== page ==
Gendered Ecologies and Nineteenth-Century Women Writers

deadline for submissions: 
September 30, 2017
full name / name of organization: 
Northeast MLA Conference
contact email: 

If ecology is without nature, as Timothy Morton provocatively argued in 2007, then one may wonder of ecology without the feminine as a corollary. For nature, much like the feminine, has been fetishized, exoticized, and romanticized as a signifier emptied out—a sort of lacuna. If we can be at ease with the gap, vacancy, or interval and, perhaps, theorize about the unfilled space while sorting out the inconsistencies of what it means to represent nature, the feminine, and androgyny, then we might begin to trace the valuable contributions of 19th-century women writers to the development of the term oecologia coined by Ernst Haeckel in 1866 and beyond. 

Gendered Ecologies and Nineteenth-century Women Writers panel session invites paper proposals that consider the spaces and places women writers have occupied as part of gendering the term ecology—whether masculine, feminine, or androgynous. Indeed, examples may span from Dorothy Wordsworth’s gendering of nature and the floating island as feminine to Susan Fenimore Cooper’s keen observations of flora and fauna in Rural Hours to Margaret Fuller’s “ecology of self” in Summer on the Lakes to Octavia Hill’s preservationist action in the Lake District among many other women writers. Paper proposals for the session should bear in mind any of the three guiding principles: transhistorical, transatlantic, and transcorporeality (Alaimo, Bodily Natures, 2010). Topics may include:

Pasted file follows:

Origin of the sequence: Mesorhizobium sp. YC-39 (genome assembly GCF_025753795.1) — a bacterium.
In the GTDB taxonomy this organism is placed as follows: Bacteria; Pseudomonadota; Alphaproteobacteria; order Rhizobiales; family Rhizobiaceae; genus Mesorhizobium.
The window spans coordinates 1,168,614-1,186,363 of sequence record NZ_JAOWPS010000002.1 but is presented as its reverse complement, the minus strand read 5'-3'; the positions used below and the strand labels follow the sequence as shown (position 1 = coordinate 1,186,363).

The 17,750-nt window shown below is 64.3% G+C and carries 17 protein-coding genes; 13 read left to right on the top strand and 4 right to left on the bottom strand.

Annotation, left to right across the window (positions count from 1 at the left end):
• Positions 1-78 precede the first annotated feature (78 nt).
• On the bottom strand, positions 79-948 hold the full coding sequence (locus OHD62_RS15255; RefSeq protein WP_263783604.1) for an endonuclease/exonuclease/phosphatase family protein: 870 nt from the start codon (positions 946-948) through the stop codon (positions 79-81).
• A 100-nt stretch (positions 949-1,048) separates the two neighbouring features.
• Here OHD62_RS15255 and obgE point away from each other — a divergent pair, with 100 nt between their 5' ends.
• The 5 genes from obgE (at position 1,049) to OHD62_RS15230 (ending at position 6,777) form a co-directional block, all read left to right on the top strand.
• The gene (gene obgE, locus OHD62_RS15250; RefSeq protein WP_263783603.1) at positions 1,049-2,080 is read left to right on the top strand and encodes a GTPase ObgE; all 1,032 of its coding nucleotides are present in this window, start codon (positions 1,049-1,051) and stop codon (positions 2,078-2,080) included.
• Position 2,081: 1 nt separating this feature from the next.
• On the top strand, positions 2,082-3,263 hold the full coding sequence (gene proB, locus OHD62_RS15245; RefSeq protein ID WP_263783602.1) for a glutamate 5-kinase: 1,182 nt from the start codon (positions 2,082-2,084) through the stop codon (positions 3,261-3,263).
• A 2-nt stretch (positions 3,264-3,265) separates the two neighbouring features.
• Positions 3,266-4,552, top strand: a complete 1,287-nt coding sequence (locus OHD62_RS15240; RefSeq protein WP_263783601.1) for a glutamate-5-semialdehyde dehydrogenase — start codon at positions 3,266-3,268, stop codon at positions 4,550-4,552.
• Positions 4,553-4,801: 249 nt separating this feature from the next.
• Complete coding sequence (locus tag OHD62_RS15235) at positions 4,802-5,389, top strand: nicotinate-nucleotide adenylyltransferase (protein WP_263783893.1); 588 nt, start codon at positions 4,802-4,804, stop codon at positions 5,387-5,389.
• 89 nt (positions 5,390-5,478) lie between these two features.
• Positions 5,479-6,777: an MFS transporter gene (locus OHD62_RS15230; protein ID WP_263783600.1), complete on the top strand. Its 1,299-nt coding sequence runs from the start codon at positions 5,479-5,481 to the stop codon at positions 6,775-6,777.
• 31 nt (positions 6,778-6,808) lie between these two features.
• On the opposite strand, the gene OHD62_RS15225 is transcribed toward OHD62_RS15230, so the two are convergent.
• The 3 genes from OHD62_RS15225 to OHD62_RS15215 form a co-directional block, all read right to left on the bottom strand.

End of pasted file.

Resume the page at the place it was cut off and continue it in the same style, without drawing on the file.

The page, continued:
New Materialist Ecologies:

*Transcending the Binary Materialism of Gender and Ecology

*Animating Asexual Natures 

*Gender Hierarchy and Environmental Degradation

Feminist Political Ecologies and Built Environments:

*Ecofeminism vs. Ecopaternalism

*Nineteenth-Century Girlhood and Ecological Spaces

*Feminist Philosophy and the Biology of Gender

*Ecology and anarcha-Feminisms in the Nineteenth Century 

*Racialized Ecologies and Gender

Gendered Ecologies and Androgyny:

*Destabilizing Gendered Ecological Systems

*Pantheistic Femininisms and/or Masculinities

*Queer Ecologies

*Posthumanism and the Question of Gender

Submit paper proposals (200 word abstracts) to the NeMLA portal: 

Contact information for co-chairs: Jill Murphy at and Dewey Hall at